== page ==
President Obama’s signing of the $797 billion stimulus bill will hopefully help lift the economy, but for many small business owners the measure was a mere sideshow to a much more important debate looming on Capitol Hill.
In survey after survey, small business owners have said that health care is their chief concern, exceeding even taxes and the credit crisis. During the presidential campaign, health care was also a key issue, and Obama vowed to make more affordable and more widely available health care a key priority of his administration.
So the stage was set when voters went to the polls in November. Although the economic rescue plan topped the president’s agenda, lobbyists and small business groups were gearing up for the looming confrontation over health care even as the stimulus bill was still being hotly debated on Capitol Hill. Health care is likely to move to the front burner, if not immediately, then certainly before the end of the year.
The House Small Business Committee recently held a hearing to explore how the flagging economy is affecting the availability of health care for small firms. It also heard testimony on proposals to reform the current system.
Affordability is the single biggest challenge facing small businesses today, according to Alissa Fox, a lobbyist who testified on behalf of the Blue Cross Blue Shield Association, which represents state Blue Cross and Blue Shield plans around the country.
Average health insurance premiums for family coverage for small employers have more than doubled from $5,683 in 1999 to $12,091 last year, according to a 2008 study by the Kaiser Family Foundation. A separate survey by Fox’s association found that 61 percent of small firms did not offer insurance because owners did not think their employees could afford to help pay the premiums.
Large employers haven’t been immune from rising costs. Since 2004, average premiums for a family policy have grown by 24 percent at small firms and 29 percent at large firms. Since 1999, the increase is even more pronounced: 113 percent at small firms and 122 percent at large ones, according to the Kaiser study.
Rising premiums have forced small business owners to make tough choices. Janette L. Davis, who has an MBA and is a certified public accountant in Florida, owns and operates Southeast American Financial Group with her husband. In 2007, their insurance premium increased to $1,400 per month, forcing them to switch their company policy to one that offers a high deductible health savings account. Although their premium is now $881 a month, they must pay the first $3,000 of their expenses each out of their own pocket, including prescriptions.
Even so, she says the insurance company constantly games the system to require them to pay. “My doctor recommended that I do a colonoscopy for preventive purposes. During the procedure, the doctor discovered that my colon was working too hard. Consequently, my health insurance company determined that the procedure could not be classified as preventive and charged me $562.50,” she said.
If anything, the hearing demonstrated that the nation’s health care system is a lot like a squishy ball. Squeeze it one way, and it bulges and distorts somewhere else.
The health care squishy ball is a gluttonous mass of state and federal regulators, health care providers, hospitals, health maintenance organizations, insurance companies, large corporations, small companies, sole proprietors, and individual consumers. Squeeze one and another stretches and distorts.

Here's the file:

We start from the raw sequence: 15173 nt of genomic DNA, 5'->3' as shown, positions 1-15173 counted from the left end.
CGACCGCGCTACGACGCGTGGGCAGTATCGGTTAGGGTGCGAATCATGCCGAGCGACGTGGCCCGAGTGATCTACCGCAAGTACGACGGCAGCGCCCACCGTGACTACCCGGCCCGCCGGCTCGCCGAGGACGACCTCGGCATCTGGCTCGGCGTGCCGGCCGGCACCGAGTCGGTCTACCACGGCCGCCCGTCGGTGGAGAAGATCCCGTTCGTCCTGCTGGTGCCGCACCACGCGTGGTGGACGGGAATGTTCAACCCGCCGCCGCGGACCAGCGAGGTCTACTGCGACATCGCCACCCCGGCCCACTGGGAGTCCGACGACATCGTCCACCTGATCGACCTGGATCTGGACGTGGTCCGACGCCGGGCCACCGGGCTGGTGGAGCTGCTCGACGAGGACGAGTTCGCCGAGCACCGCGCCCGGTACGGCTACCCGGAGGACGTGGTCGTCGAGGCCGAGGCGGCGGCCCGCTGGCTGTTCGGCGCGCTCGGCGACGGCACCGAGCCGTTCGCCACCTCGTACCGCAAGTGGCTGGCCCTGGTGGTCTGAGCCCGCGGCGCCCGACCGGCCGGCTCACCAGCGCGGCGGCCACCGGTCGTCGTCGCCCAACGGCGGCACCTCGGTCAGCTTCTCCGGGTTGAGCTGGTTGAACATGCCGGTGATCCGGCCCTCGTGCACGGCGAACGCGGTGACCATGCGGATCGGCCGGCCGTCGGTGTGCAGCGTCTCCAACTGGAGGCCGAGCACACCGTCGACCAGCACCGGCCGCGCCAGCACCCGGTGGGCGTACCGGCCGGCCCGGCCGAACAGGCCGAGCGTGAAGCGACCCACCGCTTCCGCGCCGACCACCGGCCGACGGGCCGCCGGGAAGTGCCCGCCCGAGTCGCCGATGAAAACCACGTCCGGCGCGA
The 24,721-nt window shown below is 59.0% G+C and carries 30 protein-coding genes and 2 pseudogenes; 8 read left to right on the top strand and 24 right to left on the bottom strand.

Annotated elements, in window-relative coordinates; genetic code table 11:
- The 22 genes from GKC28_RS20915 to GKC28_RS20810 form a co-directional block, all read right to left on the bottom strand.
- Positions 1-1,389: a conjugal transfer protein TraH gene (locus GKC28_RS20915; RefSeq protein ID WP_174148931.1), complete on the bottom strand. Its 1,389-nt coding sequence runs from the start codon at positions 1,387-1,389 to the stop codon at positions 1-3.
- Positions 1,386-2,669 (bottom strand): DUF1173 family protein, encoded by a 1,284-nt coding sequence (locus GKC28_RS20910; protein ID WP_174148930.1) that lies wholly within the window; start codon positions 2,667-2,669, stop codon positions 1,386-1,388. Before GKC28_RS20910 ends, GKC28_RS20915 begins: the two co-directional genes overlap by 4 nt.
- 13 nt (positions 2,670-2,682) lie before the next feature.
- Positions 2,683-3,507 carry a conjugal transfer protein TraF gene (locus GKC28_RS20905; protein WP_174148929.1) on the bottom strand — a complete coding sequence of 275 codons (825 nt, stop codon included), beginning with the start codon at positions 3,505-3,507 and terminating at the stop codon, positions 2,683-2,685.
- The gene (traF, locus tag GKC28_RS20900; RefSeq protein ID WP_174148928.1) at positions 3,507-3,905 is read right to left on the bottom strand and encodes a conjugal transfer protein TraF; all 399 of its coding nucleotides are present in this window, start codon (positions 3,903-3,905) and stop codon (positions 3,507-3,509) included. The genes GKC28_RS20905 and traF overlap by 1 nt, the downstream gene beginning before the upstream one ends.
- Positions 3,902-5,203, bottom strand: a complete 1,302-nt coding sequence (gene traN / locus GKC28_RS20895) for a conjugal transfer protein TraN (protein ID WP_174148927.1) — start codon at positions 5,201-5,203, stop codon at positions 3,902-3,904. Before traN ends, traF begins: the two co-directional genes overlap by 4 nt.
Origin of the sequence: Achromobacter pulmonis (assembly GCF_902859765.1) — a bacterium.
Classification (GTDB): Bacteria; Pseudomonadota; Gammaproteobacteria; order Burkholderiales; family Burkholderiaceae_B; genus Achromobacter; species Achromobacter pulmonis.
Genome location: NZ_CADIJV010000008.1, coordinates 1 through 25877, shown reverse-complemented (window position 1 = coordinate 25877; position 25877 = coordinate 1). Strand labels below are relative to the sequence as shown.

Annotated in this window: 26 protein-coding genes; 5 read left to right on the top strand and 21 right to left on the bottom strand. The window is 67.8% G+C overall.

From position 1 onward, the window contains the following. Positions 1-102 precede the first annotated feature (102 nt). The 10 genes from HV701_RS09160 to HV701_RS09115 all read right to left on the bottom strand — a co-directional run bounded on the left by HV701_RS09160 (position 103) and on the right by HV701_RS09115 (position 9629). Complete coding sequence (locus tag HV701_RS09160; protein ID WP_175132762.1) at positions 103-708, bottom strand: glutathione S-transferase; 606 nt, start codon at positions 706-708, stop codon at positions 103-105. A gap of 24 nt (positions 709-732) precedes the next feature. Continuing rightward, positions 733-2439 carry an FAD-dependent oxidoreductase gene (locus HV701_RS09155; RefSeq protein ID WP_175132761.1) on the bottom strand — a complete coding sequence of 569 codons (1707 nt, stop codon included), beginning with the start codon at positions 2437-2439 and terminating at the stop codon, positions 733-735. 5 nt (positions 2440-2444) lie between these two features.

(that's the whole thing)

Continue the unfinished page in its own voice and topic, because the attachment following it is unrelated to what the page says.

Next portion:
The likely starting point for the debate will be Obama’s campaign proposal for a broad, two-tiered public-private health care system. Under the plan, companies could continue to provide coverage and receive tax deductions to cover the costs.
Businesses that do not offer, or choose to drop, coverage would pay a payroll tax instead. For businesses that want to escape the uncertainty of rising insurance premiums and administrative burdens, the payroll tax would be an attractive option because it would be less prone to unpredictable increases.
For others, however, any new cost would be too burdensome. Obama has modified his position, promising to exempt some small firms from the tax. As yet the size and type of small businesses eligible for exemptions is yet unspecified.
The plan would create a huge national pool or health insurance exchange. Costs would be spread across all pool members, and no one could be denied coverage based on their health. Presumably the pool would supersede state mandates. Workers without employer-sponsored health plans would have the option of choosing among private plans or a public option based on the same plan now offered to federal employees and members of Congress.
How close the administration sticks to its original vision is open to question. Many advocates are trying to determine from the stimulus debate how far Obama will go to stick to his health care vision and how much he will be willing to compromise. So far, compromise seems to be the order of the day.
But that’s been the problem with health care reform in the past. Lobbying by varied interests, from the insurance industry to the American Medical Association, has been so intense that real reform has been impossible to achieve. As such, the Obama administration’s penchant for compromise on the stimulus bill does not bode well.
Real health care reform will be a far tougher issue to crack, and the fear is that the administration will produce more half-measures that fail to address the root causes of the nation’s health care crisis. Let’s hope Obama is more like Teddy Roosevelt in this debate. Speak softly but carry a big stick. And be ready to use it.